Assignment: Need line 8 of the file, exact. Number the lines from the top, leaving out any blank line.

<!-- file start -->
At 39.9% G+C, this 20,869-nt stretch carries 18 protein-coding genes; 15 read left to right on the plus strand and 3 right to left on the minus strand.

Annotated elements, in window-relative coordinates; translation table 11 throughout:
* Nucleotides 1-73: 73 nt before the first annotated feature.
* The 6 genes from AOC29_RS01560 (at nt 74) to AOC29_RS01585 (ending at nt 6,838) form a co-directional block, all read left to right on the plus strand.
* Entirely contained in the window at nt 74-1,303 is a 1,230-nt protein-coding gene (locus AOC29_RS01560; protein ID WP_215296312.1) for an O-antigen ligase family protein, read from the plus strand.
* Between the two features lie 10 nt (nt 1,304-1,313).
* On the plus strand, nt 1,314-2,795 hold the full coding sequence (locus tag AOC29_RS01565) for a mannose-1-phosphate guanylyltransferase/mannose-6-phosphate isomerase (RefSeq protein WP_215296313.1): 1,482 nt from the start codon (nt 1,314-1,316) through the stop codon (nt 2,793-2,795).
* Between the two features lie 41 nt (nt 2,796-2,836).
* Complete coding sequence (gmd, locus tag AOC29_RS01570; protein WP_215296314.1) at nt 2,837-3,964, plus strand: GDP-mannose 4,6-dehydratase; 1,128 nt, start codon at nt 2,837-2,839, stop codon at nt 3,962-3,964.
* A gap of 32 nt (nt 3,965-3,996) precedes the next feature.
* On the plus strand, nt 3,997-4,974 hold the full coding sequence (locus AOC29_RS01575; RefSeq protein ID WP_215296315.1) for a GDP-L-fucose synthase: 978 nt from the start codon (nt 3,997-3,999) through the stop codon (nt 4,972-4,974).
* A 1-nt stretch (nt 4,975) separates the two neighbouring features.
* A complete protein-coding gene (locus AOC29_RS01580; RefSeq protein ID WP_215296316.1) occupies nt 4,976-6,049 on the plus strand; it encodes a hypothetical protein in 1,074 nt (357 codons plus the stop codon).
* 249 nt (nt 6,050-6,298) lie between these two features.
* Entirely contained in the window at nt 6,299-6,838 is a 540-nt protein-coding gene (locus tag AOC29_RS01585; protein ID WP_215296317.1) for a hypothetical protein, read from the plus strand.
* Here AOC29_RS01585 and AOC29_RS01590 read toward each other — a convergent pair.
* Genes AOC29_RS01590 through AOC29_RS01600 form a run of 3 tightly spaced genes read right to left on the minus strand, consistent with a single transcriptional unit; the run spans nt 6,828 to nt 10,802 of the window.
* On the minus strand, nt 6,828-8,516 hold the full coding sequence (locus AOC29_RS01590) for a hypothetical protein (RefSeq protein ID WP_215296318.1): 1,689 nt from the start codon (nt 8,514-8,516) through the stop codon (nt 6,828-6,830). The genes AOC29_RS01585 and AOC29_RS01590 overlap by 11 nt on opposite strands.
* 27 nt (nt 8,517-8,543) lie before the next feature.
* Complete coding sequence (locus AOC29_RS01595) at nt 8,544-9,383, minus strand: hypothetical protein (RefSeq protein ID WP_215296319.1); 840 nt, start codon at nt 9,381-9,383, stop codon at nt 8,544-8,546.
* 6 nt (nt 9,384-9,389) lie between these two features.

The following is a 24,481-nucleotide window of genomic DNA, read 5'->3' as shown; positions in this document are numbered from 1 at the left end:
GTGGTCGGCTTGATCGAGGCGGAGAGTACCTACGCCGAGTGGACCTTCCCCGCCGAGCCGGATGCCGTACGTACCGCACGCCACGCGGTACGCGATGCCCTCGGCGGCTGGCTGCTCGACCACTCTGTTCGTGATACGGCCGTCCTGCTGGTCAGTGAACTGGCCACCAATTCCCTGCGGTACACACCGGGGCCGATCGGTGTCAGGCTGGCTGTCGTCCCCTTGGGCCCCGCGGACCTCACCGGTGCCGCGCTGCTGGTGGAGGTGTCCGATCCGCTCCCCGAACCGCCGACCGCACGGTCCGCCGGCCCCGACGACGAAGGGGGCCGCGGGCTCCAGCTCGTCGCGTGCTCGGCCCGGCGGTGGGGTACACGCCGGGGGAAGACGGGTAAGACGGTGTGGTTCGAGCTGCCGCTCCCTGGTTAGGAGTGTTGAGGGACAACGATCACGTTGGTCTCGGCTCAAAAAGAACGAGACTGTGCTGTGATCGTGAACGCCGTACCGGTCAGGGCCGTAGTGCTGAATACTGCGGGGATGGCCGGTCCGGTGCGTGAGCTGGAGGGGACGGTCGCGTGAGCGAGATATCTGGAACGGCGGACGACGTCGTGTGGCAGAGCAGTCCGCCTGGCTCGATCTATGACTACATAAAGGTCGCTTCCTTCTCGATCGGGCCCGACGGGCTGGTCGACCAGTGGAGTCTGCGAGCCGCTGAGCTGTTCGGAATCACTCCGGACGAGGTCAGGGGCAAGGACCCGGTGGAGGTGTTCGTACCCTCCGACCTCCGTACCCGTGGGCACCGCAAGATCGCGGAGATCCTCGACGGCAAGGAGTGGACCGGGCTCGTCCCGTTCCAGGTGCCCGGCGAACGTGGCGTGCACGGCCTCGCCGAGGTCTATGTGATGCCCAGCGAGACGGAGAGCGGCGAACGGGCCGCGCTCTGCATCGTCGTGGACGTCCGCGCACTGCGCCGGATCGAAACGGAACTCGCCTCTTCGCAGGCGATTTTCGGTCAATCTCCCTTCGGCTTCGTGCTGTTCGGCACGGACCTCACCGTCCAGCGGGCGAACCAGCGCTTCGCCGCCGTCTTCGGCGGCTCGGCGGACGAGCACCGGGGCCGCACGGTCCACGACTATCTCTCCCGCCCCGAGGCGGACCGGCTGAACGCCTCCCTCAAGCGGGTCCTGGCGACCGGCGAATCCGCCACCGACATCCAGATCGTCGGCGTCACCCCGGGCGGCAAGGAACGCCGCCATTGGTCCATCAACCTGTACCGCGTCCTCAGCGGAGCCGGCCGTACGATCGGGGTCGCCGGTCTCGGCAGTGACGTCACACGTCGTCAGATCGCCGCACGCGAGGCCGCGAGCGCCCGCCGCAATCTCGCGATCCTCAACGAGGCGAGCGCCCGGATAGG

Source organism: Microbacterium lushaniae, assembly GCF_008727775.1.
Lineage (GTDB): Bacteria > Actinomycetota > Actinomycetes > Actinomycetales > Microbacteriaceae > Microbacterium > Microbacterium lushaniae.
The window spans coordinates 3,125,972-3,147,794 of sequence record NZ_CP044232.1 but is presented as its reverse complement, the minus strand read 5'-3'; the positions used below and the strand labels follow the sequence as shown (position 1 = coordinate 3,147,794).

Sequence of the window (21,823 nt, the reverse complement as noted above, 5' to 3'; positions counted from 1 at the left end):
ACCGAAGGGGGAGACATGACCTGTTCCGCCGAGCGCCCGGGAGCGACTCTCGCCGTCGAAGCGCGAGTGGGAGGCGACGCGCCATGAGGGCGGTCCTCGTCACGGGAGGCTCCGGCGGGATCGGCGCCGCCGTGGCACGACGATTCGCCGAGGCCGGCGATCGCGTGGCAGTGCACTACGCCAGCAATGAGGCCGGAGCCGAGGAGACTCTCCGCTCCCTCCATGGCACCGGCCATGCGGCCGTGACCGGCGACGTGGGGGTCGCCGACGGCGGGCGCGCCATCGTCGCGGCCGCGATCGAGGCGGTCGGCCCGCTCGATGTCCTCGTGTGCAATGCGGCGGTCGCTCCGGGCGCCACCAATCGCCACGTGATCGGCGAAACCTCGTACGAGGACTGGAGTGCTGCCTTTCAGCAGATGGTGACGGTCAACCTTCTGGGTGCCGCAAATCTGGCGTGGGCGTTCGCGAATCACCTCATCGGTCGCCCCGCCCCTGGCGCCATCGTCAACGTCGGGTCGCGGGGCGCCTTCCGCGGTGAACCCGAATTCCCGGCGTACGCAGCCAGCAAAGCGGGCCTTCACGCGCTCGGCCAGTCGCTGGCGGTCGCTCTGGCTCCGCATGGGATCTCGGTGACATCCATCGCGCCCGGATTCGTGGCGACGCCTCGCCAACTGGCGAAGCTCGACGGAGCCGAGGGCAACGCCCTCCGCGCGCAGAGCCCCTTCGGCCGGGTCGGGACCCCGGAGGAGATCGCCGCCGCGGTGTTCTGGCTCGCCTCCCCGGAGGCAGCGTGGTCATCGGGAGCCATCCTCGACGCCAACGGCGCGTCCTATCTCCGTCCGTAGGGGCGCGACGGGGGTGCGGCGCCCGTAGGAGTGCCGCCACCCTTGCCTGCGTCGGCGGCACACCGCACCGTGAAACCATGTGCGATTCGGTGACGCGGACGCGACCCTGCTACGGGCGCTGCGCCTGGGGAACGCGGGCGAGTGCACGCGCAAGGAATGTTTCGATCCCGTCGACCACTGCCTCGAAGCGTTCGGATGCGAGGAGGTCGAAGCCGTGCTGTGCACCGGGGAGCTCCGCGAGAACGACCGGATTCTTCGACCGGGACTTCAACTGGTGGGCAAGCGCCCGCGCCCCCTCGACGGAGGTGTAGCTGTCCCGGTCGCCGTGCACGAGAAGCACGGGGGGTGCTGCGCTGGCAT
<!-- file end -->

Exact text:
* Between the two features lie 41 nt (nt 2,796-2,836).